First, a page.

Early on the week of January 23rd, 2012, Google announced a substantial change to their privacy policy across most of their applications. You can read it here. In a nutshell, Google now makes it very clear that that they will collect your name, address, telephone, IP address, device information, location, browser information, search results, and Gmail messages to associate them with one master account. This new privacy policy is a big step because it allows all of Google's applications to share your information liberally. By doing this, Google will know exactly who you are whenever you use its products.

Now, you may ask why this is even an issue as aren't Google's services tracking this information independently anyway, and that’s a valid question. What it really comes down to is how much you as an individual value your privacy and anonymity. Do you want a single company to have a record of everything that you do online? If you don’t mind in any way, then Google's new policy will provide you a benefit. More targeted ads and more personalized information will streamline your online experience. However, this comes at the cost of maintaining your privacy. Why should a company track everything that you do? Privacy is not just for criminals or people conducting fishy activity, you as an individual have a right to keep your personal activity your business if you so desire. Keeping your information private helps knock out spam, prevent identity theft, and keeps unwanted people or organizations from finding out sensitive information about you.

While the information being collected by Google as a result of this new privacy policy is not unheard of by any means, it does bring up the internet-age-old question of what to do if you want to maintain due diligence in keeping your private information hidden online. In fact, there are a number of relatively easy ways to use the web as you always do, but to make sure that people aren’t getting your information unintentionally. A few examples are:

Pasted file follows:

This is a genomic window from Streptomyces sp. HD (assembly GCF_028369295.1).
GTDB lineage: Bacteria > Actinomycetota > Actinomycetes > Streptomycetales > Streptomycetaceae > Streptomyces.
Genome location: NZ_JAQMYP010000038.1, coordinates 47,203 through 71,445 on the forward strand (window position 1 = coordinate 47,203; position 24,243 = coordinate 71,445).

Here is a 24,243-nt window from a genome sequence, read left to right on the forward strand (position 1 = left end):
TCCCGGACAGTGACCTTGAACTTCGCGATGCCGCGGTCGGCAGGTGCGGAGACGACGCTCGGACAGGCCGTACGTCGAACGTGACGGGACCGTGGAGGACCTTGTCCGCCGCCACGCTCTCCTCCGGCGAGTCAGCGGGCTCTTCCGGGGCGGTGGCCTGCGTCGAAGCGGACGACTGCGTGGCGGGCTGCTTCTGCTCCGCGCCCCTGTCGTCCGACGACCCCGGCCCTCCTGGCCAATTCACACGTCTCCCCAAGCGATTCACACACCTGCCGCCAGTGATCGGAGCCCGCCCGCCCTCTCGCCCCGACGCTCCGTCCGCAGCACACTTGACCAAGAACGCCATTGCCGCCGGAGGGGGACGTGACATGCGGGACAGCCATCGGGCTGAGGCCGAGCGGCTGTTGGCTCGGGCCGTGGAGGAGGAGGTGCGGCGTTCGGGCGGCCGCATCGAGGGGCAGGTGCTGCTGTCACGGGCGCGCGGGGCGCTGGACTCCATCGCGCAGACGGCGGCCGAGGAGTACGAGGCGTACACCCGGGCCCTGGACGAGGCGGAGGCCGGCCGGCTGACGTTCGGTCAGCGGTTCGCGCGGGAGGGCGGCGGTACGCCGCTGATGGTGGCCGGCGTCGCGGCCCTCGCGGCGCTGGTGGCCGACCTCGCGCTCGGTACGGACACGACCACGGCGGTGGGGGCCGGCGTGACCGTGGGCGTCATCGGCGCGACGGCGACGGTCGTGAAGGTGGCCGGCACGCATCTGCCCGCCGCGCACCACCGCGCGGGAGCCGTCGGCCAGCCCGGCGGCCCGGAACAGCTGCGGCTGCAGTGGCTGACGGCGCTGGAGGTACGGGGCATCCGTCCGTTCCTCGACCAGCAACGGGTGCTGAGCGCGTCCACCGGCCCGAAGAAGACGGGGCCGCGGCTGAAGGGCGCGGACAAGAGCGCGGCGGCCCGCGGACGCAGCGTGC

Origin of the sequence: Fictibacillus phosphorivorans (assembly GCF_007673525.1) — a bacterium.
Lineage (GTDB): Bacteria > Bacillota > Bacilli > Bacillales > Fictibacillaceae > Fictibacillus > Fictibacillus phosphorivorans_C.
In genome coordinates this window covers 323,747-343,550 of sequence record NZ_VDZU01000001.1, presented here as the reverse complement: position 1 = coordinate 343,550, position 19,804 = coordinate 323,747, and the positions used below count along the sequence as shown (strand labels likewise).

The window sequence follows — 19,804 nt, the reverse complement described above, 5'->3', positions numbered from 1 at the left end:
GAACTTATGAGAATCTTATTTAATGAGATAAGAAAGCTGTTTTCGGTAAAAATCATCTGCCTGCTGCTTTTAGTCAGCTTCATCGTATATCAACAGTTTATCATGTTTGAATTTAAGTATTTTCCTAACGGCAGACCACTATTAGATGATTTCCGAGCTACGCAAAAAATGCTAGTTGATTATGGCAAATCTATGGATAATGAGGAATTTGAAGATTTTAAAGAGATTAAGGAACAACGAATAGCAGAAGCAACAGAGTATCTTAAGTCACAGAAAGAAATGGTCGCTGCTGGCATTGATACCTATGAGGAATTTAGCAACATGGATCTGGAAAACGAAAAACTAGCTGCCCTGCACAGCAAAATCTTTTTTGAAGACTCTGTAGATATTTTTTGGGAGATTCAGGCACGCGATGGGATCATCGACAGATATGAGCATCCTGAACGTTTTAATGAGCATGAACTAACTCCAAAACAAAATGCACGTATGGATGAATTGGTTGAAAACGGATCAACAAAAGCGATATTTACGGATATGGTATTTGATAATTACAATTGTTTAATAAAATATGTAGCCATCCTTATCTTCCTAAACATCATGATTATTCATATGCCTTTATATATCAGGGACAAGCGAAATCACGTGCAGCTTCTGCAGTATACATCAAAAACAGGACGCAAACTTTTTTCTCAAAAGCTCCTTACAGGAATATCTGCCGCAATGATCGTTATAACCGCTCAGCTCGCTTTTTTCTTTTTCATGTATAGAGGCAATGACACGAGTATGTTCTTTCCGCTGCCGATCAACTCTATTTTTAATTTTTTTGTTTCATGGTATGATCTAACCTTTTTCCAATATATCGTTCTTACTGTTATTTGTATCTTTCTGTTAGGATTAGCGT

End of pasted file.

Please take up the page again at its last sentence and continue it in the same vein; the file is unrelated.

• DuckDuckGo | About DuckDuckGo – An example of a search engine that doesn’t store or track any information about you whatsoever.
  • NoScript / NotScripts – Add-ons to your browser that give you full control over the what kind of Javascript is loaded on your machine. Javascript is one of the biggest culprits in obtaining information about you without your knowledge, and controlling exactly which sites can run Javascript on your machine can help keep your information out of the internet ether.
  • Tor – This is a bit more advanced than the two above, but Tor it is a program you install on your machine that sends all internet communication through “a distributed network of relays run by volunteers all around the world: it prevents somebody watching your Internet connection from learning what sites you visit, and it prevents the sites you visit from learning your physical location.”. Basically, it prevents IP tracking, which is the basis for determining from where and who any piece of traffic is coming.

At the end of the day, online privacy concerns must be shouldered by an individual's reason. At the end of the day, would you rather have your information haphazardly spread across the internet in a multitude of databases so you can receive better ads and personalized information, or would you rather know exactly who has your information, why they have it, what they will do with it, and the ability to remove it should you desire to do so?

P.S. If this is the first time you have really considered online privacy, you might want to take a look at these more in-depth tools and tips for better privacy browsing practices or for removing your private information from the internet:

  • http://www.cdt.org/privacy/guide/basic/tips.php - A good, succinct list of privacy tips
  • Abine - They provide a wide range of privacy application, including a service that will remove your information from various online People Searches.
  • A Proxy Server – This is a great Wikipedia entry. Proxy servers mask your IP address much like Tor does, but are more powerful.